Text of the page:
Then there’s this advice from Continuity Central.com on costs:
The project cost will always depend on its scope, and they are particularly susceptible to “scope creep.” For that reason it is crucial to have “a clear, unambiguous definition of the scope of the project and clear specifications for deliverables…”
In the end, the organization needs to compare the consultant’s cost quotations with what it would have to spend on in-house resources–e.g., software, equipment, training, and time.
4. The time factor
Where there is no effective business continuity plan in place, the organization must be act quickly to reduce its exposure. An experienced consultant will be able to complete the project on a timeline no quicker or slower than the client’s ability to review the documents, make the decisions, and provide the in-house people for interviews or testing.
Again, look for previous clients’ testimonials on timeliness of delivery.
5. Experience in the type of business
Small BCP consultant firms will usually focus on one single type of business. According to Jones, “They should have experience in your industry vertical.” Along with testimonials of prior customers in the same industry, the client should verify the consultant’s understanding of how the business works, what its customers expect, what business processes are vital to the health and continuance of the business.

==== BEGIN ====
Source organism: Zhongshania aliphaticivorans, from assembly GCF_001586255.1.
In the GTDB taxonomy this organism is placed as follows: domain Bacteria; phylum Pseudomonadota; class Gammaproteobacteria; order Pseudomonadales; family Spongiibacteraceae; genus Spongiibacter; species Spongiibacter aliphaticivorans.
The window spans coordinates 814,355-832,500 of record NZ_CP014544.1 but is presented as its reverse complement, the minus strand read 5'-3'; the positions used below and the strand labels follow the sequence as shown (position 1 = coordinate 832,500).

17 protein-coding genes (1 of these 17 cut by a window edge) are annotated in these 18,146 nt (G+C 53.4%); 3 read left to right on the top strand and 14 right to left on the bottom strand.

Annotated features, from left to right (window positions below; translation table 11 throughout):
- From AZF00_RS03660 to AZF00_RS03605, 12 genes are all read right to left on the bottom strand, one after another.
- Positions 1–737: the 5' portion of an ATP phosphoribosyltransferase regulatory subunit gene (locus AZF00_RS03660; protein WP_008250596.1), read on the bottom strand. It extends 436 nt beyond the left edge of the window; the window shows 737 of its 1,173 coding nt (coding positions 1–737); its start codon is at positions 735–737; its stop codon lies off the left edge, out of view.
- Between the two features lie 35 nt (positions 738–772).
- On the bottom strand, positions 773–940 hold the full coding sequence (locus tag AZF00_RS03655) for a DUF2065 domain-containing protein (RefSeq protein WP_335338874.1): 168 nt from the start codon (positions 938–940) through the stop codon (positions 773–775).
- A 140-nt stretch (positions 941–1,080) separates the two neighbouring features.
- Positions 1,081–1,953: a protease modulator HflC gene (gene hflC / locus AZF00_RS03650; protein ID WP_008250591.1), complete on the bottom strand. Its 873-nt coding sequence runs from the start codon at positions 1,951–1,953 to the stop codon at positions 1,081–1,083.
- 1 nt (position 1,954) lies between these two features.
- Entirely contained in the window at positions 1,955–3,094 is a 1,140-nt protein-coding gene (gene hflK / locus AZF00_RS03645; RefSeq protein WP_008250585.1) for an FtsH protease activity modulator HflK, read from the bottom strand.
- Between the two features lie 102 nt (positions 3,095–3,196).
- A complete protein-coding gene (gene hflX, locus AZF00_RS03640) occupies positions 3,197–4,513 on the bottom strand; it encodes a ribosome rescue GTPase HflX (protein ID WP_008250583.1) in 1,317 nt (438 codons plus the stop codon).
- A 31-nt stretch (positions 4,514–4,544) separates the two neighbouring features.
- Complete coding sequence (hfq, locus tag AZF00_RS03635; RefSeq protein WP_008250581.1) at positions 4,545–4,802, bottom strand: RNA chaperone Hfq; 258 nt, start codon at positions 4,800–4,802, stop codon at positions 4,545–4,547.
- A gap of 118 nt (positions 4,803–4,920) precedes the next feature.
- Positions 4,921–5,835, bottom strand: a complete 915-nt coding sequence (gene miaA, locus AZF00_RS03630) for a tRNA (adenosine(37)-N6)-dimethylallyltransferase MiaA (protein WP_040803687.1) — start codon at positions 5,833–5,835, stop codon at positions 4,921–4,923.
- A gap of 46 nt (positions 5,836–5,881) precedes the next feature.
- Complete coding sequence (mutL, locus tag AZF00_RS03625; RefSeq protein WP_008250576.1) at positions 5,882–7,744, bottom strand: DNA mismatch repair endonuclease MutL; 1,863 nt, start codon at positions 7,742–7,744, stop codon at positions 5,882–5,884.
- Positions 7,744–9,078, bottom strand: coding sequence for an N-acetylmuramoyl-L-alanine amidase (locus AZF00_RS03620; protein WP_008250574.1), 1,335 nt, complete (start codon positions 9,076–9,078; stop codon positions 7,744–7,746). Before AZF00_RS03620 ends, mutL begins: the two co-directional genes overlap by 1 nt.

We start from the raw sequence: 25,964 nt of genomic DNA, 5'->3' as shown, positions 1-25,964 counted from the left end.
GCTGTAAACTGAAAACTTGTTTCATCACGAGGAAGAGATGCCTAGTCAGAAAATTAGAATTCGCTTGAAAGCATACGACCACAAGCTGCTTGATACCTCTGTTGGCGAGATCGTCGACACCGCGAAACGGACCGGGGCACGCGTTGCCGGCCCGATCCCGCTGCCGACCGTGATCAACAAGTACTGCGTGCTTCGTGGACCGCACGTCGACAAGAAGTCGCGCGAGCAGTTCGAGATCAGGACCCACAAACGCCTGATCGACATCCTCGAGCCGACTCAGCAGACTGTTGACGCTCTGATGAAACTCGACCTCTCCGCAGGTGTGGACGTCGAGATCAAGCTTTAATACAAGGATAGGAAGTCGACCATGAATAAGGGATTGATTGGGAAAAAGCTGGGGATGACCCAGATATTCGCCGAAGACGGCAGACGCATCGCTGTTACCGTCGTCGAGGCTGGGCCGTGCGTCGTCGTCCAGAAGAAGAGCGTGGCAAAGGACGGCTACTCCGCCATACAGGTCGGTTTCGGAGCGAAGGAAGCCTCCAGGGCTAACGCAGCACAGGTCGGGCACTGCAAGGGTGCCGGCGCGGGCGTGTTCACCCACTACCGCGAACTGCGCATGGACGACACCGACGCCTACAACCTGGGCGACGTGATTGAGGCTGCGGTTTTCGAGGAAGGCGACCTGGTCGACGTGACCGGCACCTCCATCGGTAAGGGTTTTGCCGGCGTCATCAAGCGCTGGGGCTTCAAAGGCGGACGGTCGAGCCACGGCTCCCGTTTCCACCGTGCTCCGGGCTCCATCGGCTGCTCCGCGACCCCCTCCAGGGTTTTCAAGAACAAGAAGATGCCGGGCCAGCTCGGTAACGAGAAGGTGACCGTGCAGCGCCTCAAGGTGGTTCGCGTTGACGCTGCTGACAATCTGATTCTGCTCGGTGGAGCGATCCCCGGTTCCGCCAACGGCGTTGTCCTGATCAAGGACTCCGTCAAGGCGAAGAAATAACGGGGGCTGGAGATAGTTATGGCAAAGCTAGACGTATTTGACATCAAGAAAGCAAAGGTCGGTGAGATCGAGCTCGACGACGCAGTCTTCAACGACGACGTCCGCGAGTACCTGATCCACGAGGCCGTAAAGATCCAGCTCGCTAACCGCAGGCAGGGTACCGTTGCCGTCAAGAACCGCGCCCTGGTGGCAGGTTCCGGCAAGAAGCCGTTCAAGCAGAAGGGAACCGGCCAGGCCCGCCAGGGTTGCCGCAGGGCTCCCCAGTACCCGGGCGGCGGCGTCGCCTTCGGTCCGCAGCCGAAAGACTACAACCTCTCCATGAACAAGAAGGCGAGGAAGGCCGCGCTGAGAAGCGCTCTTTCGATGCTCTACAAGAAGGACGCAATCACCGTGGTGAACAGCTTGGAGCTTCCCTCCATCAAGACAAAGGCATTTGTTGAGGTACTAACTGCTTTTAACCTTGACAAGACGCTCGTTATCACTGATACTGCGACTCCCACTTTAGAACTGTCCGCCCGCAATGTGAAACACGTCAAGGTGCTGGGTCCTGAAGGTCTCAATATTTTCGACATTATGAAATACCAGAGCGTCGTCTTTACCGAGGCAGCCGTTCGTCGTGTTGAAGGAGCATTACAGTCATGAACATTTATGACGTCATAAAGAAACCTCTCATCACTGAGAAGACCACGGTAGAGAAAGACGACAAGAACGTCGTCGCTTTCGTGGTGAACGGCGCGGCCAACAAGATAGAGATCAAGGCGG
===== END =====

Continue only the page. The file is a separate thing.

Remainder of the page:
6. The ability to provide training and mentoring
The consultant’s goal must be to train the client and guide the process as the client performs the work. Look for a model that empowers the staff to “continue forward and break the ‘umbilical cord’ to the BCP consultants.” The “cord,” however, can be replaced with an ongoing relationship, which will continue to improve the organization’s business continuity planning and response.
7. Provision of tools to continue the process
Again, Jones points out that, “It is imperative that the expectations are that your organization will take over control of the BCP process from the consultancy firm.” The consultant must first provide guidance and then mentorship to the client. The tools are the training materials, test checklists, and resulting increase in competence to respond, mitigate, and take the steps to keep everything going when disaster strikes.
8. Follow-up and assistance
The plan cannot be static. It must be re-evaluated when changes in the business environment–new regulations, organization, technology, etc., occur. The consultant must be available for help with continuous program improvement and guidance for corrective actions when some aspect of the plan is not working.
Can we help you?
Finding your way through business continuity planning can be complex and time-consuming. Bryghtpath has the business continuity experience, methodologies, and solutions that can help you evaluate and mature your program.